Over the last few weeks the world’s eyes have been on London. Athletes from around the globe have been striving to achieve their ultimate potential in the sporting events they’ve trained to their limits for.
Among the research published in Extreme Physiology & Medicine, a new open access journal launching in September, will be articles that address the physiological and medical implications of exposure to intense or endurance exercise. This research has the potential to maximise the chances of future Olympic athletes to ‘Go for Gold’.
For some children, this chance is denied them before they even reach the age of two. Nutritional insecurity leads to stunted growth and affects physical ability. The Global Hunger Event, to be held on Sunday 12 August, the final day of the Olympics, is a call to arms for the world to take action. The British Prime Minister, David Cameron, and Vice President Michel Temer of Brazil will facilitate discussions between government, business and civil society leaders on this important issue.
It is important to move beyond agricultural strategies focused sharply on short-term yield maximization. We must address issues critical to the long-term sustainability of global food systems and improved human health outcomes.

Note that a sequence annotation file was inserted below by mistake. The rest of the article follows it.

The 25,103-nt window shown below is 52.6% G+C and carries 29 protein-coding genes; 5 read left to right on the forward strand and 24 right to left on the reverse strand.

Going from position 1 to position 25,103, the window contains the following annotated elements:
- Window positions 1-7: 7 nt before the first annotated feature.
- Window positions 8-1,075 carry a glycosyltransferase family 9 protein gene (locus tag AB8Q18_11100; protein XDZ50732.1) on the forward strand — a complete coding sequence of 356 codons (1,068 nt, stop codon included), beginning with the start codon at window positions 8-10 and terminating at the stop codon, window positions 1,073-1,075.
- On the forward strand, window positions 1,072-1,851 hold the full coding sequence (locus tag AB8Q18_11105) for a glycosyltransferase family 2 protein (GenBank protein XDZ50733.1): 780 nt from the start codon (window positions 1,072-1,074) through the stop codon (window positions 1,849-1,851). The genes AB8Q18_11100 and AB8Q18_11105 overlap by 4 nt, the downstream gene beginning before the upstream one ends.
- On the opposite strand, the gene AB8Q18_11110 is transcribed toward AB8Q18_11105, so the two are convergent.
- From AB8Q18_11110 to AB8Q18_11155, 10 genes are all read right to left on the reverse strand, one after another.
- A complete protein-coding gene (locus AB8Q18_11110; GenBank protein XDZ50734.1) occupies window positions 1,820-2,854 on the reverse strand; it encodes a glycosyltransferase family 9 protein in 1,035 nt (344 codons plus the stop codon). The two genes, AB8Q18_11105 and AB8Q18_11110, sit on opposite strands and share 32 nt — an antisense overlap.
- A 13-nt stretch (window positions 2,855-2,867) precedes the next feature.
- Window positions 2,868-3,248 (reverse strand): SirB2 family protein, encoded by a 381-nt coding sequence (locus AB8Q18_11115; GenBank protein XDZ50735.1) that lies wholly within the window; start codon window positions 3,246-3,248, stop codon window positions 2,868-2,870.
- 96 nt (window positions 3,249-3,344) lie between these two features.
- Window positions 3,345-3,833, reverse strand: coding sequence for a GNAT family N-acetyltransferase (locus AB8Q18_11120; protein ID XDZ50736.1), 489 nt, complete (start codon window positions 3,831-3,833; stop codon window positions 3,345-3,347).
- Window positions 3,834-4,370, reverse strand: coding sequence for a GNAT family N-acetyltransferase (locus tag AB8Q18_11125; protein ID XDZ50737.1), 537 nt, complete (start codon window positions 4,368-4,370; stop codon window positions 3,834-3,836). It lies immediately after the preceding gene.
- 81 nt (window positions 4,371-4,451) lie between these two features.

Agriculture & Food Security aims to help address the challenge of food and nutritional insecurity. Through showcasing innovations in sustainable agriculture in an open access journal, scientists can make their research available to those whose countries it may benefit the most. Diverse challenges and dilemmas are discussed from ‘food price volatility and hunger alleviation’ to the ‘role for scientists in tackling food insecurity and climate change’.
Around one billion people go to bed hungry each night, but The Global Hunger Event is a small step towards the Global Health Assembly’s target to reduce the number of stunted children by 40% by 2025.